A brief Guide to Umbria, Italy and it's regions-TASTE ME! I'M ITALIAN FOOD FROM UMBRIA
SOME HIGHLIGHTS OF THE REGION
Umbria Jazz: Umbria isn’t the obvious choice for a jazz festival, but three decades after its creation, Umbria Jazz has gained a reputation for unforgettable live performances by the world’s best musicians.
Gubbio Cableway: The best six minutes in Umbria are spent on a cableway to the top of Monte Ingino. Keep your eyes on the stunning scenery and avoid looking down.
Basilica di San Francesco: The enormous frescoes Giotto painted along the walls of the Basilica di San Francesco are a visual testament to the Saint’s life and more enlightening than any biography.
Santa Maria degli Angeli: The Basilica of Santa Maria degli Angeli (Saint Mary of the Angels) is a church situated in the plain at the foot of the hill of Assisi, Italy, in the frazione of Santa Maria degli Angeli. The basilica was constructed in the Mannerist style between 1569 and 1679 enclosing the 9th century little church, the Porziuncola, the most sacred place for the Franciscans. It was here that the young Francis of Assisi understood his vocation and renounced the world in order to live in poverty among the poor and thus started the Franciscan movement.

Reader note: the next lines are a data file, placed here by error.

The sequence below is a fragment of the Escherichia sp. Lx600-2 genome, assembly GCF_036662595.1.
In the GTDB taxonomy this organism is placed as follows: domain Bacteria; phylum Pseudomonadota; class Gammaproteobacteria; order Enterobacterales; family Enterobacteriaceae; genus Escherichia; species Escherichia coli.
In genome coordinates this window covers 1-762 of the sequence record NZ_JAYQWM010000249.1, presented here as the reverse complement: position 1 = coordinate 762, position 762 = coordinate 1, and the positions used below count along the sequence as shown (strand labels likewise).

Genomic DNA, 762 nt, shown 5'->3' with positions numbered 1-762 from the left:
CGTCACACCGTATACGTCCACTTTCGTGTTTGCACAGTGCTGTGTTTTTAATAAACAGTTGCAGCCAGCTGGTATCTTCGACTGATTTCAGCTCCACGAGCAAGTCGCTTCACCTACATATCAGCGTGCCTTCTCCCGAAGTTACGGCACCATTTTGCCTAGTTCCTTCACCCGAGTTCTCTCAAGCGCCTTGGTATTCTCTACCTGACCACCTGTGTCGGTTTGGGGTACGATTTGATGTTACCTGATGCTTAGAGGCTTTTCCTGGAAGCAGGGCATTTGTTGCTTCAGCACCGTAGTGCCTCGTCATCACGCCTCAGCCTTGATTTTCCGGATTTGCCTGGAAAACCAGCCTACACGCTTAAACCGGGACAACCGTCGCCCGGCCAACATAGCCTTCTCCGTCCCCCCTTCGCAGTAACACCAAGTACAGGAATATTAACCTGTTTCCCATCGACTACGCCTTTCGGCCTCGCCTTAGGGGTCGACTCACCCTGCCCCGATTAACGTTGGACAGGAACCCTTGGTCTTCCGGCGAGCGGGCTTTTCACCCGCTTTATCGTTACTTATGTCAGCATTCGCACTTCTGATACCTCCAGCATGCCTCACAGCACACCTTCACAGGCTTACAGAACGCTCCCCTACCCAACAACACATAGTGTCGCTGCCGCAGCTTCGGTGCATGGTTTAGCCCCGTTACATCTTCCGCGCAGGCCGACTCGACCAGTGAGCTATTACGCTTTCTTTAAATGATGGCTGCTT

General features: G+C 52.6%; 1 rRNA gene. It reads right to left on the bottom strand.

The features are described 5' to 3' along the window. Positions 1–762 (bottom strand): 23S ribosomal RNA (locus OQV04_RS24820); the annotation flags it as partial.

Bevagna: Most people don’t make it to this charming village, but it is well worth the trip, especially during Il Mercato delle Gaite, when the town undergoes a dramatic transformation to recreate the spirit of the Middle Ages.
Orvieto Underground: There’s just as much to see below the surface of Orvieto as there is above. Take an underground tour of hidden caves, passageways, and cisterns.
Cascate delle Marmore: Created by the Romans in 271 BC to prevent flooding, at 165 meters Cascate delle Marmore is the tallest artificial waterfall in Europe.
Castelluccio di Norcia: In the town of Castelluccio di Norcia, you can experience the beauty of the Monti Sibillini mountains from above and simply wonderful food Italian food from Umbria.